Annotated machine grammar

According to a new BPFK policy proposal, which is likely to be
adopted, the BPFK has to review ALL the machine grammar rules.

The current machine grammar is written mostly in YACC, with a few post- and pre-processing rules written in English. Some of these are difficult to formalize, as such, implementation of the grammar (such as the official parser and jbofi'e give different results, and none of them implement the whole language.

Robin Lee Powell is currently working on a machine grammar in Parsing Expression Grammar (see his web page), which is expected to eventually be blessed by the BPFK as the definitive grammar, when it has been thoroughly debugged.

This collection of pages looks at the current (ie. YACC) rules. Most of them are carried over to the PEG grammar, though.

I'm going to take the easy ones first; I
don't expect there to be any issues with them. I'm working from
grammar.300, which is the same as the one in the CLL, barring typos.

When I started this, I was unaware of the techfix comments. These might be of help in understanding the rationale of the rules.

Non-terminals (phrases)

Specific kinds of non-terminals

These are non-terminals that are so similar that it makes sense
discussing them collectively.

Terminals (tokens)

The machine grammar of Lojban is not purely LALR(1). Some constructs need to be modified by a program before passing it on to the actual YACC parser. This program is referred to as the lexer in literature about the machine grammar, but it does a lot more than simply lexing. There are two kinds of modifications the lexer can do to its input:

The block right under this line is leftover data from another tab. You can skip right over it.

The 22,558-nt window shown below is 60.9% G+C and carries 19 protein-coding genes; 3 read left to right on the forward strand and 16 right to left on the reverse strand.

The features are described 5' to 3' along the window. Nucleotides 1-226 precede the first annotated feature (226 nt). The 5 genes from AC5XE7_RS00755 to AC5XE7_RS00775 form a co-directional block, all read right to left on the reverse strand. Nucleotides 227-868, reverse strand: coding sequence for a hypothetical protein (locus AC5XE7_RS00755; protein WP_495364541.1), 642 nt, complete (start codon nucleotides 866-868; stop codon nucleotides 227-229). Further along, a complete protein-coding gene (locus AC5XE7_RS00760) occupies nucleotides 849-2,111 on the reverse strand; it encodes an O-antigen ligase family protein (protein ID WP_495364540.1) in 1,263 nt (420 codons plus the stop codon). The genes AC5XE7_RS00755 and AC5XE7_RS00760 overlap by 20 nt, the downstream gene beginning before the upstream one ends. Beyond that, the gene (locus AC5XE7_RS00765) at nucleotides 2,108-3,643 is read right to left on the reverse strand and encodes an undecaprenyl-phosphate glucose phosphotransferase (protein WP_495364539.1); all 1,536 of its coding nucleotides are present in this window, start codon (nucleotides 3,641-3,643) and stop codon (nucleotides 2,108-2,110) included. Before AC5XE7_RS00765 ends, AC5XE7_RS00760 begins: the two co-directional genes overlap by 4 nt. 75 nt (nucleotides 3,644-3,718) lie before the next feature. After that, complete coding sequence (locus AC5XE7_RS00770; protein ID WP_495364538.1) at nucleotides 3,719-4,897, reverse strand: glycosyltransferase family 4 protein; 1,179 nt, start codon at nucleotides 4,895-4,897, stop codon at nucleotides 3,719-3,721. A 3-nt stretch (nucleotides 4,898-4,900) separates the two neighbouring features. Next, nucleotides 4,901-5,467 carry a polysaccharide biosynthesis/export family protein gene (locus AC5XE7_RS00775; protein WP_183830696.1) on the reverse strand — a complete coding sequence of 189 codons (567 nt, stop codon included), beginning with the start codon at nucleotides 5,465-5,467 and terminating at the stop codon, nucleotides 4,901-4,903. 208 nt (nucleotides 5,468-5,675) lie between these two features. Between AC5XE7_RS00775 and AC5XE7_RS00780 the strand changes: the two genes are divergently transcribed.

• Replace it with a pseudo-token ("lexer token")
  • Insert a lexer token in front of it

An example where this is done, is with utterance ordinals, that consists of a letteral or number string, followed by mai. The lexer detects that such a string is followed by mai, and inserts lexer_A_701 in front of it. Thus, the "real" parser sees the resulting construct about the same way as it sees a parenthesis, with an introducing particle, a contained phrase, and a terminator. Needless to say, the conceptual "terminator" of the utterance ordinal, mai, is not elidable, because that is the word that the lexer has to detect to insert the lexer token in the first place.

The lexer tokens and the preparsing process is not as well understood as the rest of the YACC grammar. In particular, it is not certain if they interact with each other. This project is trying to remedy this.

Created by TsaLi. Last Modification: Saturday 23 of October, 2004 17:16:42 GMT by arj.